which combined n^bi'llion atraiiist- the Versailles seltlement with I'ejectioii of 
demncracy. sometimes payiufr lii>-service to democracy, as the Russians had done, 
hy purporting to set up a new and more perfect form of it." " 

One might expect that the les.sons of the years, if they could not enlighten, 
would at least shame the .slanderers. But th(> cheeks of falsehood are fashioned 
of brass. 

Russia's example was the example of supreme democracy. The workers' state 
could not. by its i>ssential nature, adopt a course ()ther than the realization of 
the fullest democracy. The working class in power, the working class allied 
with the masses of the peasantry, means the rule of the vast majority. 

A workers' state requires an organized form that corresponds to its political 
es.^^ence and implements its historic tasks. That form — evolved from the experi- 
ences of the Pai'is Comnnme and the revolutions of 1905 and February 1917, i)ro- 
posed and elaborated by Lenin, and instituted under his leadership — was Soviet 

Lenin tauglit that in the course of winning the battle of democracy the Soviets, 
as the new state apparatus, are, in the first place, defending the gains of the revo- 
lution, through having set up an armed force of workers and peasants — a force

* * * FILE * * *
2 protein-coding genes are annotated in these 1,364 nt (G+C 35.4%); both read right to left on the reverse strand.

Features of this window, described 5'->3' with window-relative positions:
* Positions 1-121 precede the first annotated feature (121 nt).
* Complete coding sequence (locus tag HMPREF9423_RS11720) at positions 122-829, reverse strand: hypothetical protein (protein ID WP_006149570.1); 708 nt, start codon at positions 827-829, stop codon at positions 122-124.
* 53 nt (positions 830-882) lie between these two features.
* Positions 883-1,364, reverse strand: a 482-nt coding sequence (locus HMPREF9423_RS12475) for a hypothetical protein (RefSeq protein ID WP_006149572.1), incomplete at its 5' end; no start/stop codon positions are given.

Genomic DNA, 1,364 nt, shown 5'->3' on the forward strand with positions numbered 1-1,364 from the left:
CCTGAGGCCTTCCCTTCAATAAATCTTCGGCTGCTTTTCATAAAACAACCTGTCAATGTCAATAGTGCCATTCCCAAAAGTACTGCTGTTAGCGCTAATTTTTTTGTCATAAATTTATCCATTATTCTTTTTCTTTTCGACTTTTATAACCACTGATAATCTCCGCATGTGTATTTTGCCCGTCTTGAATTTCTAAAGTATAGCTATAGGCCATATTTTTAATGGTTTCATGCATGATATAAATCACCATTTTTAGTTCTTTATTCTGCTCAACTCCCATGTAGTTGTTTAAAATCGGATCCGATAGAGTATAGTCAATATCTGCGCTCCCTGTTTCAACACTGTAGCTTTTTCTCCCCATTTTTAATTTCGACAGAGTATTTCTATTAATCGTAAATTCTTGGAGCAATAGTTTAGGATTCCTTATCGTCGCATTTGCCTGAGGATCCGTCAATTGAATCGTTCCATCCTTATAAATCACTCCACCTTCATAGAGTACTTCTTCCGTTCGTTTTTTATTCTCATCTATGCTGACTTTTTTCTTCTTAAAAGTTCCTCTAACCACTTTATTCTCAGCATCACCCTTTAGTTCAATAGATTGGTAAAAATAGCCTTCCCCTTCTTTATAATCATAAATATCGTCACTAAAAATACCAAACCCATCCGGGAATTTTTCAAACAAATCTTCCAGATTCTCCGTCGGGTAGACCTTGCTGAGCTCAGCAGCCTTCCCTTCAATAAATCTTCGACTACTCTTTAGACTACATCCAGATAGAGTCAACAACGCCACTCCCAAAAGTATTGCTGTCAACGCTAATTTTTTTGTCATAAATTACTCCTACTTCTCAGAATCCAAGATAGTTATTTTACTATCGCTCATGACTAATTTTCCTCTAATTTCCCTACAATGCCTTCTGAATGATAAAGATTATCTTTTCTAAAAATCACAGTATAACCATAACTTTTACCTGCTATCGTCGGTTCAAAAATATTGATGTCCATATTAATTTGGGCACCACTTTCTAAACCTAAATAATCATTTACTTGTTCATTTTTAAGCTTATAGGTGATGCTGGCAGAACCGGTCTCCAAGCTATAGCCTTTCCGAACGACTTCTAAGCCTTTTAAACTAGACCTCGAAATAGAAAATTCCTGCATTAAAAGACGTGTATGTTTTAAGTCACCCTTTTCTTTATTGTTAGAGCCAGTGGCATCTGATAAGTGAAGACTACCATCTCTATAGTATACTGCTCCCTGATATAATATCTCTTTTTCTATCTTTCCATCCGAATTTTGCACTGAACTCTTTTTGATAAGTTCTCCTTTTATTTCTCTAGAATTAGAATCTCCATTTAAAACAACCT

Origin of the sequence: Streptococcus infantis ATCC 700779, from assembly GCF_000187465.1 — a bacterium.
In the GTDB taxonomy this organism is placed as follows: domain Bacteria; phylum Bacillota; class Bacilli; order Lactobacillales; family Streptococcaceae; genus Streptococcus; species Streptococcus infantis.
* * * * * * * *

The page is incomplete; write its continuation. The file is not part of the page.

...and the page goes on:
that "is not divorced from the people as was the old standing army, but is fused 
with the people in the closest possible fashion."' Secondly, the Soviets are "a 
bond with the masses" — the deep and indissoluble connection of the workers' 
state with the laboring people of city and village. Thirdly, the superior demo- 
cratic character of the Soviets is reflected in the fact that their members are 
elected and subject to unhampered review and recall in accord with the popvilar 
will. Fourthly, their strong ties with the most varied occupations facilitate the 
introduction of reforms, free from bureaucratic formalism. Fifthly, their organ- 
izational form makes it possible for the vanguard of the laboring people, the 
I)roletariat. to extend leadership and political training to the vast pea.sant masses 
that previoTisly "stood remote from political life and from history." Finally, in 
that they act both as legislative and executive bodies, as well as through the 
general flexibility of their form, they combine "the advantages of parliamentarism 
with the advantages of immediate and direct democracy." Summed up. the 
function of the workers' state and its Soviet form has been, from the beginning, 
as set forth in Lenin's Immediate Tasks of the Soviet Government, ''to draw 
[the masses of the people! into independent pf)litical life, to edticate them politi- 
cally by their own experience," thereby "teaching the whole of the population the 
art of administration." * 

The Soviet foi-in of the workers' state — in realizing the objectives set foi-th bv 
L'^nin — has enabled the peoyHe to attain that unity of purpose and political 
initiative which alone explain their unshakable morale. It is the democratic 
basis of Soviet power which has made possible, the firm, granite-like national 
unity of the Soviet jteople and the indestructible ties with its Government and 
Red Army, such as have never been beheld. 

The task of the workers' state to establish total democracy would have re- 
mained unachieved had the requisite economic foundation not been laid. Scien- 
tific communism is distinguish from utopianism in that it is enabled by the de- 
veloping historical conditions, not only to project the consummate democracy,